An 18-year-old man was shot and killed Friday afternoon in the 1900 block of Copeland Street in Annapolis, according to the Annapolis Police Department.

Police confirmed the man’s identity as Tre’on Makeiu Hunt, 18, of Glen Burnie.

The shooting happened in the same block of the Bywater neighborhood where, on July 27, another fatal shooting occurred. Robert Clark, 16, was killed, and a 17-year-old wounded in the Bywater Mutual Homes neighborhood, a development of townhouses for low- and middle-income families, four miles and a world away from the city’s well-known docks and yachts.

During a news conference Friday afternoon a few steps from the spot where Hunt was killed, Annapolis Police Chief Ed Jackson urged members of the community to come forward and help police make an arrest.

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“What we need is for the neighbors to come forward. It’s their responsibility, too,” he said, standing in front of Mayor Gavin Buckley and others.

Jackson said officers have been in the Bywater neighborhood all summer after an increase in violent crime this year, hoping to ward off more shootings and deaths. The department has added patrols and community outreach. He declined to speculate on a motive in the shooting, or whether it was related to the death of Clark just around the corner.

Annapolis Police Chief Ed Jackson talks about the investigation into the shooting death of Tre'on Makeup Hut, 18, of Glen Burnie in the Bywater neighborhood of Annapolis on Friday, Sept. 8.
Annapolis Police Chief Ed Jackson talks about the investigation into the shooting death of Tre’on Makeiu Hunt, 18, of Glen Burnie, in the Bywater neighborhood of Annapolis on Friday, Sept. 8. (Rick Hutzell)

Immediately after the briefing, the chief, mayor and Alderwoman Sheila Finlayson, who represents the area, walked across the Boys and Girls Club activity center parking lot to the home of Hunt’s mother.

Members of the family said Hunt grew up in the neighborhood and attended Annapolis High School but had moved out. He was back in Annapolis for a job interview at the Naval Academy.

”He got the job. He was going to start on Monday,” said Jyenell Turner, his aunt. A spokesperson for the academy could not be reached to confirm Hunt’s job status.

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She was sitting on a bus stop and watched the news conference with Hunt’s grandfather, Eric Hunt. While Turner doesn’t live in the neighborhood, Hunt lives just across the street from the spot where his grandson died.

”There is a shooting every day in Annapolis. Every day,” he said. He blamed increased gun violence on rivalries between young men and teenagers who live in some of the city’s poorest neighborhoods, known as “Twenty,” Annapolis Gardens, Robinwood and “in town.”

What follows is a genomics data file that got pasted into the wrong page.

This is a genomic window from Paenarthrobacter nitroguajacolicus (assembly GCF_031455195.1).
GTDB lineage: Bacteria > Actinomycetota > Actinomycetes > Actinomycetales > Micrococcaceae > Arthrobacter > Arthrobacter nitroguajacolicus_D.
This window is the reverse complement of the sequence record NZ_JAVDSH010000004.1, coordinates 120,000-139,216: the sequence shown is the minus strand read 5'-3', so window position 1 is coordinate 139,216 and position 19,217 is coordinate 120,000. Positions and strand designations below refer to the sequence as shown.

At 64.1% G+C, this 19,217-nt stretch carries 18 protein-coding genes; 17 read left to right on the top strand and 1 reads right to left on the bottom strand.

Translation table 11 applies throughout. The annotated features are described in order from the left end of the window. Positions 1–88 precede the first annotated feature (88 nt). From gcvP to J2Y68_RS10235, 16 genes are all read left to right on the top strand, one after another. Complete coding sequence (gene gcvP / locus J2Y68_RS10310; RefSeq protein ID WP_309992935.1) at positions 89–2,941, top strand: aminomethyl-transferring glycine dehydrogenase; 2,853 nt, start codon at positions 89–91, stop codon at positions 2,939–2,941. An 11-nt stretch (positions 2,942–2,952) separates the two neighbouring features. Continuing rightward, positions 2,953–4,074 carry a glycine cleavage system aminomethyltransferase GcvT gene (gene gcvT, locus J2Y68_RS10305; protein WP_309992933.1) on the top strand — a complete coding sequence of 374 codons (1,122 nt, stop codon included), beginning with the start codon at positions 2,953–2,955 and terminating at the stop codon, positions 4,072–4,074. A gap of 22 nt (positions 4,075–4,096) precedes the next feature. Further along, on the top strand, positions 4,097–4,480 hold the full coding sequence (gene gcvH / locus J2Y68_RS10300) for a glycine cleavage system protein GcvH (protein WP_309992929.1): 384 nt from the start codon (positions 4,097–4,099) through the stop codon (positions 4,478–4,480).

Bywater is a collection of two-story brick townhouses, with 12 units in a single building. Tre’on Hunt was shot between two of the buildings, and his body was found in what served as a backyard for some of the homes.

There has been a history of drug dealing in the community, but in Annapolis that tends to bounce between neighborhoods as police step up their presence. A group of neighbors sitting outside as the hot day began to cool said they couldn’t remember the last time drugs were a factor on their streets.

Turner said the Boys and Girls Club next to the shooting scene offers programs for younger teens, but nothing as the neighborhood children grow older. She said there’s usually nothing for those teenagers to do but get in trouble.

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”You get out of school, and you start planning something,” she said.

Eric Hunt said while individual disputes might involve jealously over a girlfriend, or some other issue, it had more to do with the availability of handguns and “youth power.” ”It’s all young men,” he said. “It’s always about the neighborhoods.”

Police have not made any arrests in Friday’s shooting, which happened as a nearby elementary school was letting out. School buses were stopped several blocks short of the scene of the shooting. Police directed parents to pick up their children at the corner of Bywater Road and Copeland Street.

Bywater was not among the neighborhoods selected as a possible site to test a violence prevention program called Cure Violence, led by the city and the Anne Arundel County Department of Health. The $700,000 initiative is set to begin by the end of this year.

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As a precaution, the city canceled its “Teen Night Celebration,” planned for Friday night at the Pip Moyer Recreation Center.

This story has been updated with the correct spellings of Sheila Finlayson’s and Jyenell Turner’s first names.